UI tests sanitizer tracking system


Goodbye germs.

Professors in the UI Carver College of Medicine and the computer-science department of recently teamed up to create a tracking system that would monitor whether health-care professionals sanitize their hands.

“It’s really incredible,” said Alberto Maria Segre, a computer-science professor, who helped lead the study. “Our application of this technology to [the] hand-washing problem is new and different.”

The application uses wireless technology to track heath professionals’ hygiene. It’s being tested now at the UI Hospitals and Clinics, and it uses three parts to aggregate the data.

The first — a badge outfitted with a wireless signal — would be worn on the health-care professional. This would receive information from a signal on a sanitizer dispenser and another device in the patient’s room.

“All three of these components ‘talk,’ ” said Philip Polgreen, a UI assistant professor of infectious diseases. “They talk to each other in a wireless fashion.”

By examining data recorded by the wireless components, researchers can tell, for instance, whether a doctor sanitizes her or his hands when walking into a room.

Even though the technology could change how U.S. hospitals manage infections, it’s still in the testing phase and has not been implemented anywhere.

According to the Centers for Disease Control and Prevention, 1.7 million health-care related infections occur each year.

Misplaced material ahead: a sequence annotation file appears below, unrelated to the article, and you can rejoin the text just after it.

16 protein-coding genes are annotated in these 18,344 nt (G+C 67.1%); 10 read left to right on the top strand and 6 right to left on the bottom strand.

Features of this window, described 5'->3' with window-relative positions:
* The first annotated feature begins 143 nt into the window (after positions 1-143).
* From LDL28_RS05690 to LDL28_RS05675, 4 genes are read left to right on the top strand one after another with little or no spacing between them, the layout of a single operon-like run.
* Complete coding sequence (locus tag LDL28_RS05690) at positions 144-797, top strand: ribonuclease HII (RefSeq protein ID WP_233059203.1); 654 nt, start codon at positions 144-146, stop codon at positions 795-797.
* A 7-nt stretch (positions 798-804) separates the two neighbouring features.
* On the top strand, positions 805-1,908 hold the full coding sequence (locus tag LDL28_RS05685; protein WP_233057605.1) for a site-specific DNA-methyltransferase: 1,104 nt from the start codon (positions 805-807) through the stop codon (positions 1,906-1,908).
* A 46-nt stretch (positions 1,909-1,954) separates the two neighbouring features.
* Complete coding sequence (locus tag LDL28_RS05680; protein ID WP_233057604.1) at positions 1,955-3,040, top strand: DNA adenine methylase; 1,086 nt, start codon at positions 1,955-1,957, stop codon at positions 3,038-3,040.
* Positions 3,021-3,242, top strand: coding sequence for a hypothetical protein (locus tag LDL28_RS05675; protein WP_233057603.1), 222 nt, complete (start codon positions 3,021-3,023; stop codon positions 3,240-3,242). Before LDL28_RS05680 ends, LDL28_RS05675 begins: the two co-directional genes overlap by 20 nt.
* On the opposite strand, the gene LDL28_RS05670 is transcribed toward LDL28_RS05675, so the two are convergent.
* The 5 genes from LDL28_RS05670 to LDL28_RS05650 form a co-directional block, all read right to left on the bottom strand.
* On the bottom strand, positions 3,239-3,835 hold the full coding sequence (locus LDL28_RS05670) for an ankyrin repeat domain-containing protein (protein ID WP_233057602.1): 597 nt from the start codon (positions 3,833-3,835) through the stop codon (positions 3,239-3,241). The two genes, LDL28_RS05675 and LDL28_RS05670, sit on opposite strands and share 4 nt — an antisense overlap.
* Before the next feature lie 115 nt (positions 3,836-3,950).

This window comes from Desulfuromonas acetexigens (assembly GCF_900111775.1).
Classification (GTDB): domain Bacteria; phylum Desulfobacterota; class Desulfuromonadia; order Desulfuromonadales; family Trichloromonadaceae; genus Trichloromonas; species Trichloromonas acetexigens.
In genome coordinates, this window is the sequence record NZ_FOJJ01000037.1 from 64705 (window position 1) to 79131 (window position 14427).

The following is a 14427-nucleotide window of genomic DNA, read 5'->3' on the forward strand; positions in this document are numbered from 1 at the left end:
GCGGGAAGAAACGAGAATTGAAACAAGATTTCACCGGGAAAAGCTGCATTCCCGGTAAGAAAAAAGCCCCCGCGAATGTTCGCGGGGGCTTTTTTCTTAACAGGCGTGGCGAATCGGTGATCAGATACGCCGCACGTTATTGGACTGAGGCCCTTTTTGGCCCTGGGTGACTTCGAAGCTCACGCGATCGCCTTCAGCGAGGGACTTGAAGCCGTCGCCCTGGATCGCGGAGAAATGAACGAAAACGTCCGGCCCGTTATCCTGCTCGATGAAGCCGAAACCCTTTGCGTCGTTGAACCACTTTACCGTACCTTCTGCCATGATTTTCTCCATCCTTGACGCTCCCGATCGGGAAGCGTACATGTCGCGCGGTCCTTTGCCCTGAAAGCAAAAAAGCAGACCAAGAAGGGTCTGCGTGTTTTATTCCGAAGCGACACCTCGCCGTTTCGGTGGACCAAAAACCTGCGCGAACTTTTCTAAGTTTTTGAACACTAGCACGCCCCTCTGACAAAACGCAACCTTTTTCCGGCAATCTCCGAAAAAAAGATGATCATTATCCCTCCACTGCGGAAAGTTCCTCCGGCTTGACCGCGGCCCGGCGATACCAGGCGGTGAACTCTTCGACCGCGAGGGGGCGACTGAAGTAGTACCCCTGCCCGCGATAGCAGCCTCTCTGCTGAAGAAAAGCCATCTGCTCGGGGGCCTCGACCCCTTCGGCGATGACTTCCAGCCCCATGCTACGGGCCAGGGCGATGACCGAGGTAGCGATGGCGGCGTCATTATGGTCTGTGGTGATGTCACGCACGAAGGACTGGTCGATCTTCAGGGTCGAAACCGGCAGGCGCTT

Apart from its primary function, the technology has an added use in its ability to plot where professionals are.

“If they’re in a hallway or a patient’s room, we do this by analyzing the strength of the signals from each of the three components,” Polgreen said.

This has some concerned it violates their privacy, Segre said, but officials have the choice of keeping health care professionals anonymous.

“We don’t necessarily identify who is wearing what badge,” Segre said. “We wanted to aggregate information. We don’t need to know who’s wearing the badge to collect that information.”

Another benefit of the system is that the technology is considered green. It does not require installation like most systems that use radio frequency identification, such as typical pagers.

“Our system can be deployed quickly and taken down quickly,” Polgreen said. “It’s very portable and self-contained.”

Not everyone is aware of the new technology being tested, but many seem eager to check it out.

“I do know we need to do a good job about washing hands, and if this system will help remind us, then I think it’s a good thing,” said Joni Bosch, a UI advanced registered nurse practitioner. “I try to remember it all the time, and I suspect not everybody is remembering.”

While some are enthusiastic about the new technology, others are hesitant because it relies on sanitizer.

“We use sanitizer here,” said Wayne Tegler, an Iowa City doctor. “I feel better if I wash my hands, but they say hand sanitizer is just as good.”

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